256     __u16   bg_free_inodes_count;   /* Free inodes count */
  257     __u16   bg_used_dirs_count; /* Directories count */
  258     __u16   bg_pad;
  259     __u32   bg_reserved[3];
  260 };
  261 </ProgramListing>
  262 
  263 </Para>
  264 
  265 <Para>
  266 The last three variables: <Literal remap="tt">bg&lowbar;free&lowbar;blocks&lowbar;count, bg&lowbar;free&lowbar;inodes&lowbar;count and bg&lowbar;used&lowbar;dirs&lowbar;count</Literal> provide statistics about the use of the three
  267 resources in a blocks group - The <Literal remap="tt">blocks</Literal>, the <Literal remap="tt">inodes</Literal> and the
  268 <Literal remap="tt">directories</Literal>. I believe that they are used by the kernel for balancing
  269 the load between the various blocks groups.
  270 </Para>
  271 
  272 <Para>
  273 <Literal remap="tt">bg&lowbar;block&lowbar;bitmap</Literal> contains the block number of the <Literal remap="tt">block allocation
  274 bitmap block</Literal>. This is used to allocate / deallocate each block in the
  275 specific blocks group.
  276 </Para>
  277 
  278 <Para>
  279 <Literal remap="tt">bg&lowbar;inode&lowbar;bitmap</Literal> is fully analogous to the previous variable - It
  280 contains the block number of the <Literal remap="tt">inode allocation bitmap block</Literal>, which
  281 is used to allocate / deallocate each specific inode in the filesystem.
  282 </Para>
  283 
  284 <Para>
  285 <Literal remap="tt">bg&lowbar;inode&lowbar;table</Literal> contains the block number of the start of the
  286 <Literal remap="tt">inode table of the current blocks group</Literal>. The <Literal remap="tt">inode table</Literal> is
  287 just the actual inodes which are reserved for the current block.
  288 </Para>
  289 
  290 <Para>
  291 The block bitmap block, inode bitmap block and the inode table are created
  292 when the filesystem is created.
  293 </Para>
  294 
  295 <Para>
  296 The group descriptors are placed one after the other. Together they make the
  297 <Literal remap="tt">group descriptors table</Literal>.
  298 </Para>
  299 
  300 <Para>
  301 Each blocks group contains the entire table of group descriptors in its
  302 second block, right after the superblock. However, only the first copy (in
  303 group 0) is actually used by the kernel. The other copies are there for
  304 backup purposes and can be of use if the main copy gets corrupted.
  305 </Para>
  306 
  307 </Sect1>
  308 
  309 <Sect1>
  310 <Title>The block bitmap allocation block</Title>
  311 
  312 <Para>
  313 Each blocks group contains one special block which is actually a map of the
  314 entire blocks in the group, with respect to their allocation status. Each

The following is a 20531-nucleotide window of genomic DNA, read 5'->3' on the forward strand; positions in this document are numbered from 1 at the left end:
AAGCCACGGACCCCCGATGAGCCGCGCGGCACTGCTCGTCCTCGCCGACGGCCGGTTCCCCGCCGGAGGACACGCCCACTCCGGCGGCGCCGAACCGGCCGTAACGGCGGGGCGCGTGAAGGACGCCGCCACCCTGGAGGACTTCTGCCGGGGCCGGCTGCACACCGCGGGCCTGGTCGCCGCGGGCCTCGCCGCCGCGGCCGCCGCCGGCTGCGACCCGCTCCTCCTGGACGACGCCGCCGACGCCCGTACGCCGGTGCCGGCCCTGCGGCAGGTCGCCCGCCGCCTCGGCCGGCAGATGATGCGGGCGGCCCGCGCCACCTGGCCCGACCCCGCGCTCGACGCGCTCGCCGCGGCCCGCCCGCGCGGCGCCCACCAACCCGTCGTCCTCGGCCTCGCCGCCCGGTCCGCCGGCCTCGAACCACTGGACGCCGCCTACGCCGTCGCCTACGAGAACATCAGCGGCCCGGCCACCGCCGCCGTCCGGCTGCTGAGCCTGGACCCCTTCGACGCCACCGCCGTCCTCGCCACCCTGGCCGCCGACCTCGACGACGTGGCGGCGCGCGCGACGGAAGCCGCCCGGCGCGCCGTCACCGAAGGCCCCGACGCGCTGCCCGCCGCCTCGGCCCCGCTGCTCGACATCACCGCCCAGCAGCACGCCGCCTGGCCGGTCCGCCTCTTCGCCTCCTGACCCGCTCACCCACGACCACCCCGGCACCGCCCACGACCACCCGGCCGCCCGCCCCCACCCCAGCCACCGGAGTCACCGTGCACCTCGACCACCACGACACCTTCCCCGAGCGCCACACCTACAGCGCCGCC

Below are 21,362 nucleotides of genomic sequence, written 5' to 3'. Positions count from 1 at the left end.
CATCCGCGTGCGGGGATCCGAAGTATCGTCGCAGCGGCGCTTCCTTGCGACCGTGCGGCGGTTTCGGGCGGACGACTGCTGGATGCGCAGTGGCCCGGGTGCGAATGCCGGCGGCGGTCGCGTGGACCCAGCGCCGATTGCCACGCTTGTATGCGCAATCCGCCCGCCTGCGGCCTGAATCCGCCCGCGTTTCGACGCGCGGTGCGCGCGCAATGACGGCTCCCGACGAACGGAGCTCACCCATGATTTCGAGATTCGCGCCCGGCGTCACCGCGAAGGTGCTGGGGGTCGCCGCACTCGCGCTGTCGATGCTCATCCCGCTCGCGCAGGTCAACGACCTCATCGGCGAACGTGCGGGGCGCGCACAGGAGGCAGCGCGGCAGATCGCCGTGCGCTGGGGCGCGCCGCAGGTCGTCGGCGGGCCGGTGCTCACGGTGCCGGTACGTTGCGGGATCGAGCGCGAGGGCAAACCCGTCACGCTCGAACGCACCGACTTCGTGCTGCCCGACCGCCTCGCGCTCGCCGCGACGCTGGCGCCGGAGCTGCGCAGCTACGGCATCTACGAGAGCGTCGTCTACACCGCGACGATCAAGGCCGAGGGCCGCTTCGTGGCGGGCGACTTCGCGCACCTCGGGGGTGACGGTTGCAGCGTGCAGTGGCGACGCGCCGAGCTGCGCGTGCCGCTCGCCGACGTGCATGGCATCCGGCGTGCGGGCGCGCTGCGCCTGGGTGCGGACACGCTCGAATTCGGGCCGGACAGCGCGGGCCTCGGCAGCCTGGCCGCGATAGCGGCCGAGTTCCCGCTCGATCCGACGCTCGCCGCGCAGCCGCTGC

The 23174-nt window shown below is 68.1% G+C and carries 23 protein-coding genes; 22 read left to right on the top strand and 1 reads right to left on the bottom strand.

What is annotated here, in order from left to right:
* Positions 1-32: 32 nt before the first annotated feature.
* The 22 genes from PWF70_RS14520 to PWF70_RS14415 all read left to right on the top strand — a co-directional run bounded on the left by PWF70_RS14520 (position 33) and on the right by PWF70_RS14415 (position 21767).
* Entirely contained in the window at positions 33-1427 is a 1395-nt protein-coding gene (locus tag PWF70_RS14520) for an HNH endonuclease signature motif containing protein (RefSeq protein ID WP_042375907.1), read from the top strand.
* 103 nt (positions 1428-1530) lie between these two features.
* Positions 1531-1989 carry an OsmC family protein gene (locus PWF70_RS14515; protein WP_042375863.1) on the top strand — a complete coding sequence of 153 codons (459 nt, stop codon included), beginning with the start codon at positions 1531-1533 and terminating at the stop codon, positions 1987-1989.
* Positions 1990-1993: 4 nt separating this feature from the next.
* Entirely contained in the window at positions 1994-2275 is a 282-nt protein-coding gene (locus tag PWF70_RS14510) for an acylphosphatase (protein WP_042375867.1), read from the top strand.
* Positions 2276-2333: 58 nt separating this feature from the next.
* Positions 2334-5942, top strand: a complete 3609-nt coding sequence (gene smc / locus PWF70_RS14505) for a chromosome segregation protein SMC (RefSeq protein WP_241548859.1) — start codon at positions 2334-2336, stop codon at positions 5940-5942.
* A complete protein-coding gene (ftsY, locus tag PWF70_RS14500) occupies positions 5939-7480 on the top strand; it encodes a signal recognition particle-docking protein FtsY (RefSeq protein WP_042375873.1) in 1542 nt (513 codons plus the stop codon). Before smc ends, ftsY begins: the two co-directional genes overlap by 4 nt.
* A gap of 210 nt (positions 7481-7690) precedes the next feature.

315 <Literal remap="tt">bit</Literal> in the block bitmap indicated whether a specific block in the
  316 group is used or free.
  317 </Para>
  318 
  319 <Para>
  320 The format is actually quite simple - Just view the entire block as a series
  321 of bits. For example,
  322 </Para>
  323 
  324 <Para>
  325 Suppose the block size is 1024 bytes. As such, there is a place for
  326 1024*8=8192 blocks in a group block. This number is one of the fields in the
  327 filesystem's <Literal remap="tt">superblock</Literal>, which will be explained later.
  328 </Para>
  329 
  330 <Para>
  331 
  332 <ItemizedList>
  333 <ListItem>
  334 
  335 <Para>
  336     Block 0 in the blocks group is managed by bit 0 of byte 0 in the bitmap
  337 block.
  338 </Para>
  339 </ListItem>
  340 <ListItem>
  341 
  342 <Para>
  343     Block 7 in the blocks group is managed by bit 7 of byte 0 in the bitmap
  344 block.
  345 </Para>
  346 </ListItem>
  347 <ListItem>
  348 
  349 <Para>
  350     Block 8 in the blocks group is managed by bit 0 of byte 1 in the bitmap
  351 block.
  352 </Para>
  353 </ListItem>
  354 <ListItem>
  355 
  356 <Para>
  357     Block 8191 in the blocks group is managed by bit 7 of byte 1023 in the
  358 bitmap  block.
  359 </Para>
  360 </ListItem>
  361 
  362 </ItemizedList>
  363 
  364 </Para>
  365 
  366 <Para>
  367 A value of "<Literal remap="tt">1</Literal>" in the appropriate bit signals that the block is
  368 allocated, while a value of "<Literal remap="tt">0</Literal>" signals that the block is
  369 unallocated.
  370 </Para>
  371 
  372 <Para>
  373 You will probably notice that typically, all the bits in a byte contain the
  374 same value, making the byte's value <Literal remap="tt">0</Literal> or <Literal remap="tt">0ffh</Literal>. This is done by
  375 the kernel on purpose in order to group related data in physically close
  376 blocks, since the physical device is usually optimized to handle such a close